More MS news articles for Nov 2001

Twenty questions about multiple sclerosis clinical trials methodologies

Neurological Sciences
Abstract Volume 22 Issue 2 (2001) pp 187-193
W. Pryse-Phillips
Memorial University of Newfoundland, Health Sciences Centre, 300 Prince Philip Parkway, A1B 3V6 St. John's, NF, Canada


The heterogeneity of methods used in multiple sclerosis (MS) clinical trials prevents fair comparison of trials and reduces confidence in the validity of the therapeutic claims made.

The validity fo recent clinical trials is lessened by the following factors: MS shows variability in type and in rates of disease progression, primary progressive MS may not be the same disease as typical MS; and inclusion of subjects with this condition may have skewed results of trials to date.

Using a new model, "relapsing-remitting" and "secondary progressive" MS are considered to represent earlier and later stages of the same disease.

The variety of endpoints used in clinical trials impairs comparisons.

The differences between EDSS stages vary at different levels and it is concluded that this is no longer the most appropriate tool, although it could be improved by modifying the scoring or scales to assess certain focused items.

The clinical significance of a reduction in relapse rate is questioned, as are the inclusion criteria employed in recent trials.

Drug doses based upon body mass differ from those based on surface area, making it hard to compare the effects of trial agents.

The definitions of "sustained worsening" are not uniform and the concept is complicated by regression to the mean.

Trials should continue for long enough to be sure that any beneficial effects noted are permanent.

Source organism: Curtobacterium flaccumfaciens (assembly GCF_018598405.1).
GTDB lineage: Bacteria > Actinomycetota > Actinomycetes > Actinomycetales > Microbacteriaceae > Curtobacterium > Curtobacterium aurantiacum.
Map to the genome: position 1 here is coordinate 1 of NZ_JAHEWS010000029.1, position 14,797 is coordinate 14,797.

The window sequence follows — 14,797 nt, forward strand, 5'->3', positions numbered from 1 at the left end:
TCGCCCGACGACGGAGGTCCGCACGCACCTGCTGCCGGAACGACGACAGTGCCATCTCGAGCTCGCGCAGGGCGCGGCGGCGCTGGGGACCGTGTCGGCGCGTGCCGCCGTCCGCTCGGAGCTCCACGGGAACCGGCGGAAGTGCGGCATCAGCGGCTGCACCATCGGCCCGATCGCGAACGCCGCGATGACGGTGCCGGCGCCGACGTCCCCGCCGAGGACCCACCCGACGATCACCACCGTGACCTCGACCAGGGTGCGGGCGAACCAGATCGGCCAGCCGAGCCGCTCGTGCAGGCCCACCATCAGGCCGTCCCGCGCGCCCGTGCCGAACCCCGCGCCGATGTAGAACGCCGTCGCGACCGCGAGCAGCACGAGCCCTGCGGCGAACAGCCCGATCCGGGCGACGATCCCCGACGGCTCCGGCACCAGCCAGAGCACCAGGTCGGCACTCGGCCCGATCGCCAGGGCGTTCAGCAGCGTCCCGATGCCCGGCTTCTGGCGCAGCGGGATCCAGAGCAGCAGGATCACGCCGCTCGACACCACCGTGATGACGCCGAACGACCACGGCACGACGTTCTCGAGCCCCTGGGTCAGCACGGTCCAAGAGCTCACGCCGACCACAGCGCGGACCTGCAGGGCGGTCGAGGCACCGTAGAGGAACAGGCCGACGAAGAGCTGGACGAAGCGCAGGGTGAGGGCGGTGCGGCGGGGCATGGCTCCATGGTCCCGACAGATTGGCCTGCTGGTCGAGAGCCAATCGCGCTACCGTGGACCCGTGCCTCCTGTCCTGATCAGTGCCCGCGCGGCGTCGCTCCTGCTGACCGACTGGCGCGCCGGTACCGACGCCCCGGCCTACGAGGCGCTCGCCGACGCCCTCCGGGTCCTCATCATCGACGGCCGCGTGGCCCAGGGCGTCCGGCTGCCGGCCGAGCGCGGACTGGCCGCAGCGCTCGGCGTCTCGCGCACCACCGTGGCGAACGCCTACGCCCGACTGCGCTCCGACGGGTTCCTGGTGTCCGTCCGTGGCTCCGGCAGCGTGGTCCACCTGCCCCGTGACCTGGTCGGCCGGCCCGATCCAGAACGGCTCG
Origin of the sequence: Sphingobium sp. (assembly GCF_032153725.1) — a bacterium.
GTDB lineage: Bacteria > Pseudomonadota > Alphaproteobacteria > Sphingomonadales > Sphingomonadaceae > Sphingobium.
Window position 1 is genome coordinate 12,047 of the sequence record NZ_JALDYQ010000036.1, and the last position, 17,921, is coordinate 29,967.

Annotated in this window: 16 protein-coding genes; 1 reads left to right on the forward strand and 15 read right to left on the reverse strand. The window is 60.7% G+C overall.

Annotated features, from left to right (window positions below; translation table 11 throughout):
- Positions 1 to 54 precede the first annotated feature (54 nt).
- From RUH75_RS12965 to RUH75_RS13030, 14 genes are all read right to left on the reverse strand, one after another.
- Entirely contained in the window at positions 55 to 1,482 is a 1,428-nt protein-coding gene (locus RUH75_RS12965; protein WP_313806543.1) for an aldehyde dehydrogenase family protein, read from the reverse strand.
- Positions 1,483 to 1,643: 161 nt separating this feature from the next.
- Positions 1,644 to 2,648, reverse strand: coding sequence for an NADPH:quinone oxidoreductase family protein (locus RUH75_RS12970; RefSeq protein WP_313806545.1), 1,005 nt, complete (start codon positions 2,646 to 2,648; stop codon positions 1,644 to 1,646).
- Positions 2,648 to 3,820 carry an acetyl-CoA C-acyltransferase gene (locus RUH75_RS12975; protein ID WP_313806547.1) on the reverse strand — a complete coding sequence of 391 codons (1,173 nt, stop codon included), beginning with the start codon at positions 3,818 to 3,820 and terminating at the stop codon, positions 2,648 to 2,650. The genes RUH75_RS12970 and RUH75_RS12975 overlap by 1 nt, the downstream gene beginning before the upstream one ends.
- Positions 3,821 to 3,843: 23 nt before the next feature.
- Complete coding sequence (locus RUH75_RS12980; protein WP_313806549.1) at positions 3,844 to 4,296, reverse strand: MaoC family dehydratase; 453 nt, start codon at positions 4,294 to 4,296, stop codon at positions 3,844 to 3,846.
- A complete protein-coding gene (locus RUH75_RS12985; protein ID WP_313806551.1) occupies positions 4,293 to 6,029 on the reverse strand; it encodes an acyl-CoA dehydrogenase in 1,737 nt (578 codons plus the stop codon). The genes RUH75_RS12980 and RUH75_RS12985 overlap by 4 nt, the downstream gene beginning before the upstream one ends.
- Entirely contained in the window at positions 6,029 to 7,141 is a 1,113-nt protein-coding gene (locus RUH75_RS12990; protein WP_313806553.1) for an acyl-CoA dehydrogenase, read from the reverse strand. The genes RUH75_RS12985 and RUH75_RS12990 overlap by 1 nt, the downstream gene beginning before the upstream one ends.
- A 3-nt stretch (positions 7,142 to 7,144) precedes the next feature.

Although extensions provide better long-term data, they are usually statistically underpowered and clinically and demographically imbalanced.

Ethically, if benefit is determined to be present, a trial should be stopped so that all subjects may be offered the beneficial agent, but determination of benefit may be imperfect.

The "intention to treat" paradigm is a shibboleth, providing data on effectiveness rather than efficacy.

The simple listing and addition of unwanted effects (UEs) is unproductive.

Trivial UEs detract little from quality of life and are unimportant.

The remainder should be separated between the notable and the serious, judging the net benefit of the agent causing them accordingly.

Conventional MRI measures the density of hydrogen protons and thus is a map of water, which implies edema and thus the presence of a local inflammatory response, but conventional images do not inform on de- or re-myelination, axonal loss or gliosis and correlate poorly with clinical scores.

It is concluded that recent MS therapeutic trials are subject to improtant criticism.

© Springer-Verlag Italia 2001